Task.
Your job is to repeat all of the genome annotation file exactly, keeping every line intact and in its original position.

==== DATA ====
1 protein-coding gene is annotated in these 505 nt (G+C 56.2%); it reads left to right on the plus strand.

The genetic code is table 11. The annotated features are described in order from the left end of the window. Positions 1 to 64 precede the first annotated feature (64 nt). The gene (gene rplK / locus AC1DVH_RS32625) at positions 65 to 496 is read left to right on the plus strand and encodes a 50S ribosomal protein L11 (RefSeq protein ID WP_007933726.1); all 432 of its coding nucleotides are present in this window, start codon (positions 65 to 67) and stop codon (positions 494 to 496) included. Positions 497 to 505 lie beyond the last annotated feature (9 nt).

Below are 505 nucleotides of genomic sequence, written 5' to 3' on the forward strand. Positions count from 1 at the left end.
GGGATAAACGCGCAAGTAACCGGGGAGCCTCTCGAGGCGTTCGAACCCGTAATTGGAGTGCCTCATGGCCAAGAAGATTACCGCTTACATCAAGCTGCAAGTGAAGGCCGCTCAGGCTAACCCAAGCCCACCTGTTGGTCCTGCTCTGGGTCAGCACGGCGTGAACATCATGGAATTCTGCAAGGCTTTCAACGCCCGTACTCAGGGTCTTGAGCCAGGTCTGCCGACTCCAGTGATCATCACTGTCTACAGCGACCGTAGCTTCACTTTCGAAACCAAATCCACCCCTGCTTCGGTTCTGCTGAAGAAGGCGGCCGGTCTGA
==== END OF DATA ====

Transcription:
1 protein-coding gene is annotated in these 505 nt (G+C 56.2%); it reads left to right on the plus strand.

The genetic code is table 11. The annotated features are described in order from the left end of the window. Positions 1 to 64 precede the first annotated feature (64 nt). The gene (gene rplK / locus AC1DVH_RS32625) at positions 65 to 496 is read left to right on the plus strand and encodes a 50S ribosomal protein L11 (RefSeq protein ID WP_007933726.1); all 432 of its coding nucleotides are present in this window, start codon (positions 65 to 67) and stop codon (positions 494 to 496) included. Positions 497 to 505 lie beyond the last annotated feature (9 nt).

Below are 505 nucleotides of genomic sequence, written 5' to 3' on the forward strand. Positions count from 1 at the left end.
GGGATAAACGCGCAAGTAACCGGGGAGCCTCTCGAGGCGTTCGAACCCGTAATTGGAGTGCCTCATGGCCAAGAAGATTACCGCTTACATCAAGCTGCAAGTGAAGGCCGCTCAGGCTAACCCAAGCCCACCTGTTGGTCCTGCTCTGGGTCAGCACGGCGTGAACATCATGGAATTCTGCAAGGCTTTCAACGCCCGTACTCAGGGTCTTGAGCCAGGTCTGCCGACTCCAGTGATCATCACTGTCTACAGCGACCGTAGCTTCACTTTCGAAACCAAATCCACCCCTGCTTCGGTTCTGCTGAAGAAGGCGGCCGGTCTGA